James Stewart, The New York Times, reflects on the tumultuous week on Wall Street and discusses his long-term investment strategy.» Read More
The Bancroft family is opposing News Corp.'s unsolicited bid of $60 a share, or about $5 billion, for Dow Jones, owner of the Wall Street Journal. A representative of the Bancroft family said that members and trusts representing slightly more than 50% of the voting shares will vote against the News Corp. offer.
Media empire builder Rupert Murdoch may want Dow Jones for its editorial content and clout rather than any extra dollars the acquisition would add to News Corp.'s bottom line, CNBC's Julia Boorstin reports.
CNBC-TV had it's five for five segment today--that's where they look at five stocks making news this week. It's pretty much based on earnings. Jon Hilsenrath, editor at the WSJ was the guest to talk about the stocks. Again, these are not recommendations for the contest (or your personal portfolio) but more along the lines of what stocks could have a jump up or down.
Israeli conglomerate Africa Israel Investments said a wholly owned subsidiary would buy the Manhattan building which currently houses the New York Times for $525 million.
On the heels of News Corp doubling the cost of his tabloid, the New York Post -- which is bleeding $70 million dollars annually -- Rupert Murdoch is looking for a plan. The mogul is gathering his top news executives in his Northern California Ranch next week for a three-day confab on how to transition his newspaper empire to the digital age.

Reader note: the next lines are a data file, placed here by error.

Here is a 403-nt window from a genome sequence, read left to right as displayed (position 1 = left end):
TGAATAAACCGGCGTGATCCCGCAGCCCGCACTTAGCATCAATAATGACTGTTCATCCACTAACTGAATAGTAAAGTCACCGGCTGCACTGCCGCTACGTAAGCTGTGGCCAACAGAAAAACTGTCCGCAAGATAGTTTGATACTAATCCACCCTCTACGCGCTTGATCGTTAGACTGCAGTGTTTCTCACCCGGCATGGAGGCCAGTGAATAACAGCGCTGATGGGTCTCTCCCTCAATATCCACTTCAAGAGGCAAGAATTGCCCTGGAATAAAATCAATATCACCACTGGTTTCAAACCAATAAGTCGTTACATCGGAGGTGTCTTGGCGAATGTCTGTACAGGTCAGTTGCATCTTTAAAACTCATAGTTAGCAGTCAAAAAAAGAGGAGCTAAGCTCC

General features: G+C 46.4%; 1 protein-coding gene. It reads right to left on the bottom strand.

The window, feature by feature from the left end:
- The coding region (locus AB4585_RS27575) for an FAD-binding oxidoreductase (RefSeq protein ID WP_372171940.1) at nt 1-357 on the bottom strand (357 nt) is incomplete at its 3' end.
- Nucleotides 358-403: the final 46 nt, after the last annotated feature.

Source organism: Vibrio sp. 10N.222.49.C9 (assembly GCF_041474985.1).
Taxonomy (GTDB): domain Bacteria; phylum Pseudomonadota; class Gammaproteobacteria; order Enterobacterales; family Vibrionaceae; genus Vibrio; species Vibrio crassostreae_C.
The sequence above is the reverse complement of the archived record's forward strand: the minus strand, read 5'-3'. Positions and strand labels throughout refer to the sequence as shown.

Former General Electric chief Jack Welch said it was clear the management of New York Times Co. had "no interest" in selling its Boston Globe newspaper.
In a sign that the New York Times may be trying to appease investors who have criticized it, the newspaper publisher invited Morgan Stanley money manager Hassan Elmasry and another large shareholder, T. Rowe Price Group, to make presentations to its board of directors late last month, The Wall Street Journal reported.
The New York Times said it sold its broadcast media group for $575 million to Oak Hill Capital Partners in order to concentrate on its newspaper business.
I jinxed myself. That closing statement in my last posting about things quieting down on the beat: fuggedaboutit. Yesterday and today, "The New York Times" ran above-the-fold, front-page stories on Lilly's marketing of Zyprexa. It's the company's top-selling drug and its biggest profit-maker -- analysts estimate the schizophrenia/bipolar disorder drug is responsible for one-third to as much as one-half of the company's bottom line.
Turning a new page on a story buzzing around Wall Street this week--could the New York Times company go private? A BusinessWeek article says former AIG chief Hank Greenberg --who is linked to the rumors--is just looking for some attention. On this morning’s "Squawk Box" Carl Quintanilla spoke with Jon Fine--Media Columnist for BusinessWeek.